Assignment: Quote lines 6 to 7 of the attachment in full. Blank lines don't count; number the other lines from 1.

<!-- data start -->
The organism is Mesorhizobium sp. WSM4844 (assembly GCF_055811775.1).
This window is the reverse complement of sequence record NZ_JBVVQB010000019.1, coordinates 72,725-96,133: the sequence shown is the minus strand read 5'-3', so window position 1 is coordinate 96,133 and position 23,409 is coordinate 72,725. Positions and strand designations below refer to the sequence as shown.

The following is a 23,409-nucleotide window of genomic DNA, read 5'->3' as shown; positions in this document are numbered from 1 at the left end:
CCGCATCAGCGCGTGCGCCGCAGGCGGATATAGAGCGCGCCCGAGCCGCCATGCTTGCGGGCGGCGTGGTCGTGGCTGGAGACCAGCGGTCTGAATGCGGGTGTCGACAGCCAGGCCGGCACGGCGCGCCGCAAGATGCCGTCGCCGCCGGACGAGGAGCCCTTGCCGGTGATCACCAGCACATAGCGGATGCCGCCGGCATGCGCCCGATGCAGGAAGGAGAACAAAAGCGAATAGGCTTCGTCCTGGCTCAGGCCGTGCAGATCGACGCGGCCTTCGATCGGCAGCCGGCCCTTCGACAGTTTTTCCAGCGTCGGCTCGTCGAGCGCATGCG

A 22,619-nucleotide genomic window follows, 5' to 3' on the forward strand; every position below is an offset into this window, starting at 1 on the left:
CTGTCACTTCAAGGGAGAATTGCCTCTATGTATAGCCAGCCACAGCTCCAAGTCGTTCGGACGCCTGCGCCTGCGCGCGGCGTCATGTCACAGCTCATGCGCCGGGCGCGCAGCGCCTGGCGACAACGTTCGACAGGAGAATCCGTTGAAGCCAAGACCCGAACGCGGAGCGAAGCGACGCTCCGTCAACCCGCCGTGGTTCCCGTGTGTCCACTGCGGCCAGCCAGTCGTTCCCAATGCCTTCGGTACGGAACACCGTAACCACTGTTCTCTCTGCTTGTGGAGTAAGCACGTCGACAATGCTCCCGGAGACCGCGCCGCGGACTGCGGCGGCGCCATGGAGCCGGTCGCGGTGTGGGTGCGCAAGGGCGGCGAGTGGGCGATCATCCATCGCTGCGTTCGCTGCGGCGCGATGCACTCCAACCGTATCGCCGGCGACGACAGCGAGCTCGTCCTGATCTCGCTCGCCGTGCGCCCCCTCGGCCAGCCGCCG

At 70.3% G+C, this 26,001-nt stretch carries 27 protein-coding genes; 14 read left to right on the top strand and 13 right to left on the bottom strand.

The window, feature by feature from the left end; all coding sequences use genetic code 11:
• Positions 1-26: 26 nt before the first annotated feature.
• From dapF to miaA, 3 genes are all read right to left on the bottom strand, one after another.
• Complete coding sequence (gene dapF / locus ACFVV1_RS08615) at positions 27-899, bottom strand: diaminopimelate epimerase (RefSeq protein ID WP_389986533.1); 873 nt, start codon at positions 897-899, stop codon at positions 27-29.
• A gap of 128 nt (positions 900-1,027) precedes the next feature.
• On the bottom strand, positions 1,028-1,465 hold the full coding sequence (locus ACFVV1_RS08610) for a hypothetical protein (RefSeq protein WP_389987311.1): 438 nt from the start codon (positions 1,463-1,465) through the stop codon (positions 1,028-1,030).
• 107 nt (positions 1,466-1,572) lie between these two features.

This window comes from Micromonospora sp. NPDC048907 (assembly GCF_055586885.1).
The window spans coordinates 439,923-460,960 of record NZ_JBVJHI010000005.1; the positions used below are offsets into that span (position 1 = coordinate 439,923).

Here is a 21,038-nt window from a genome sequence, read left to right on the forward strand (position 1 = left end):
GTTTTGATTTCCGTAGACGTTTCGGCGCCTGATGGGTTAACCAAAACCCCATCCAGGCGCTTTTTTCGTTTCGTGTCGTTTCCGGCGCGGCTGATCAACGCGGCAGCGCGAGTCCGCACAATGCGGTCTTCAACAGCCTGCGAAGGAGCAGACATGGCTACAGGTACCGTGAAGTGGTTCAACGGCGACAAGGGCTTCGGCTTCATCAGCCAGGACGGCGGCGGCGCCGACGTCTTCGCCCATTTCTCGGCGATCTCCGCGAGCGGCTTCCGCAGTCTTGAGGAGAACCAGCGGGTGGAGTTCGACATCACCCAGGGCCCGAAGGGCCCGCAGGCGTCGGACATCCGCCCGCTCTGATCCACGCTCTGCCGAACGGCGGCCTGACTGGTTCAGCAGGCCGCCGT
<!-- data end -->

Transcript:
CTGTCACTTCAAGGGAGAATTGCCTCTATGTATAGCCAGCCACAGCTCCAAGTCGTTCGGACGCCTGCGCCTGCGCGCGGCGTCATGTCACAGCTCATGCGCCGGGCGCGCAGCGCCTGGCGACAACGTTCGACAGGAGAATCCGTTGAAGCCAAGACCCGAACGCGGAGCGAAGCGACGCTCCGTCAACCCGCCGTGGTTCCCGTGTGTCCACTGCGGCCAGCCAGTCGTTCCCAATGCCTTCGGTACGGAACACCGTAACCACTGTTCTCTCTGCTTGTGGAGTAAGCACGTCGACAATGCTCCCGGAGACCGCGCCGCGGACTGCGGCGGCGCCATGGAGCCGGTCGCGGTGTGGGTGCGCAAGGGCGGCGAGTGGGCGATCATCCATCGCTGCGTTCGCTGCGGCGCGATGCACTCCAACCGTATCGCCGGCGACGACAGCGAGCTCGTCCTGATCTCGCTCGCCGTGCGCCCCCTCGGCCAGCCGCCG

At 70.3% G+C, this 26,001-nt stretch carries 27 protein-coding genes; 14 read left to right on the top strand and 13 right to left on the bottom strand.